Information adapted from Ready.gov
Fortunately, larger emergencies do not happen on a regular basis. The downside is that there are few opportunities to rehearse disaster response. Exercises are a creative solution to this problem. Exercises are one way to take written plans and put them into action, testing their functionality before needing to use the plan during an emergency. Exercises are also a way to take procedures for rare emergencies, such as tornadoes, active shooters, and more, and practice more frequently than real-world events occur. Developing and hosting exercises are common activities for emergency managers, however every organization and business could benefit from a routine exercise schedule. From simple tabletop discussions to more complicated full-scale exercises, there are many ways to enhance your disaster preparedness through practice.
If your organization has developed a new emergency plan, testing it with a tabletop exercise is a great place to start. Tabletop exercises are a form of exercise where you talk through the disaster response. Usually these involve a facilitator, who describes the scenario and then moderates discussion, and participants who have to respond with what they would do. The facilitator may stop the scenario at key points to discuss certain stages of the disaster in detail, or add interjections and changes to the original scenario. Tabletops are more of a mental exercise, giving participants practice on making decisions in an emergency without the time or expenses of actually performing the operations. The only downside to tabletop scenarios is that since they are discussion-based, it may be easy to “go through the motions”. A good facilitator would encourage all participants to be honest about what they would do and their capacities to perform.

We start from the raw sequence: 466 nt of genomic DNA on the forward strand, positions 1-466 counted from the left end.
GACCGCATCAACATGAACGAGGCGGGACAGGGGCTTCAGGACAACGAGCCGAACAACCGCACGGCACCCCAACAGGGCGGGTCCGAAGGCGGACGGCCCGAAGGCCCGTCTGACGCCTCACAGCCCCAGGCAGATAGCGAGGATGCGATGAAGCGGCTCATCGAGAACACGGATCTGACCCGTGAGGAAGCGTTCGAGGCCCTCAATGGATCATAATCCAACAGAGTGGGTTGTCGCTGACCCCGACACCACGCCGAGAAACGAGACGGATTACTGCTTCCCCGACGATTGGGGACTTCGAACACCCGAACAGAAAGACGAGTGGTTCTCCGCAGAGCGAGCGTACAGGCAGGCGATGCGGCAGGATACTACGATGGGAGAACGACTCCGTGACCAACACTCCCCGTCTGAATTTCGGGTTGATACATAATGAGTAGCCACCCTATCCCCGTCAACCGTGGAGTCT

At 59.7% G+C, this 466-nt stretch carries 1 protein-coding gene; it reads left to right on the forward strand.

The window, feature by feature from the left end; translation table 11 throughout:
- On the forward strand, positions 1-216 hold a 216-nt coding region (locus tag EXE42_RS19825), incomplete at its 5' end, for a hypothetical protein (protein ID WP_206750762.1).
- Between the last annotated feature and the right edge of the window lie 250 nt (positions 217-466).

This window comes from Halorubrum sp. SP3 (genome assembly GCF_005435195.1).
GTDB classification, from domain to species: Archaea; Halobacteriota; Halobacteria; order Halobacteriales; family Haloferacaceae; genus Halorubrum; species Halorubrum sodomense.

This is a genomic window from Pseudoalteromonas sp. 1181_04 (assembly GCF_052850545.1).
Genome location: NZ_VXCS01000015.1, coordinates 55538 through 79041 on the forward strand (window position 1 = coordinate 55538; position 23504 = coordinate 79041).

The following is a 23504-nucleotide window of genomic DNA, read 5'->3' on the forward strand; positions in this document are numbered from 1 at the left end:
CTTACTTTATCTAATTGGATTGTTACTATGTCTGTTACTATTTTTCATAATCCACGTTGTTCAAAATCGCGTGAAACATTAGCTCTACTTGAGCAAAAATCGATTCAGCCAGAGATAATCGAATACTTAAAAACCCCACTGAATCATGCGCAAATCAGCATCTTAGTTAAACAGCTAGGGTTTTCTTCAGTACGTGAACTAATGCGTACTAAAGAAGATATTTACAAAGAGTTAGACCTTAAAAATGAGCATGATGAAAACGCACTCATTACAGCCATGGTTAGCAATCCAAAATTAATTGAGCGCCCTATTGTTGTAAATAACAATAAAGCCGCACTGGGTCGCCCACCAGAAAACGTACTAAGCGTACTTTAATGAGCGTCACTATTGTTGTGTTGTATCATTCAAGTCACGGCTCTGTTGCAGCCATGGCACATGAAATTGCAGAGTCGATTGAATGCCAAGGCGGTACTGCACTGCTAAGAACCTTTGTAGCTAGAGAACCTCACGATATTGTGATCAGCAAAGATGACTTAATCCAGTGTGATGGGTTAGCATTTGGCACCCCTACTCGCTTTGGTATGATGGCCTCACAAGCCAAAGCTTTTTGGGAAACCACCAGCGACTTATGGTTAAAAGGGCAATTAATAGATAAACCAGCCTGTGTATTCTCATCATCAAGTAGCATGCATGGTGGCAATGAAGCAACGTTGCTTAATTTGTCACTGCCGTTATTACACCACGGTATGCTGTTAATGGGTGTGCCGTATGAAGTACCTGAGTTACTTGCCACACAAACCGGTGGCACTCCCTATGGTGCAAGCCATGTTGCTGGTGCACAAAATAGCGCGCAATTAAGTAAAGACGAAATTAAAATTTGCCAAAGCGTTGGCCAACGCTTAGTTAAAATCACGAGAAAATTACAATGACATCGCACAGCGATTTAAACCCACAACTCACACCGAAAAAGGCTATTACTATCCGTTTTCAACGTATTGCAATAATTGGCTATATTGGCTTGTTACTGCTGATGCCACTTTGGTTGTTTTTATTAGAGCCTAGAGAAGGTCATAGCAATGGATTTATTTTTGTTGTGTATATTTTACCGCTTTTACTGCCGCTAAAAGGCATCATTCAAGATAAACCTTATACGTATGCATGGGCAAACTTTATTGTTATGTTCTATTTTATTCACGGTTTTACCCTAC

Functional exercises are a step up from tabletop exercises, as they ask the participants to have the same sort of discussions that occur in a tabletop, but with some simulated practice. Usually these are designed to focus on one core capability, like communication or using a specific piece of equipment. This core capability will be practiced like it is a real scenario, while other details will merely be simulated or talked through, like a tabletop. This type of exercise can be very helpful for rehearsing phone communication chains or other multi-step procedures that require coordination.
Full-scale exercise are the most complicated type of exercise. These require performing all of the emergency operations as if it were a real scenario. This may mean using real equipment and performing tasks in real time. It may require inviting many more participants than you would for tabletop or functional exercises, as you will want the full amount of personnel that would respond to the emergency, and depending on the scenario, extra volunteers to act as “victims” or bystanders. These sorts of exercises are much more labor intensive but worth the effort to get an accurate representation of how the emergency plan works.
The “Hot Wash”
Exercise activities come in a variety of sizes, but all have the goal of practicing plans and finding potential gaps in performance. It is important that all participants come to the exercise ready to learn and possibly adapt better procedures for future use. The end of an exercise, typically called a “hot wash”, gives all participants the time to reflect on what was learned through the activity. Findings during this discussion can be used to create new plans and procedures, ones you might want to bring to the next exercise. There is no “failing” an exercise, just opportunities to grow and improve for next time.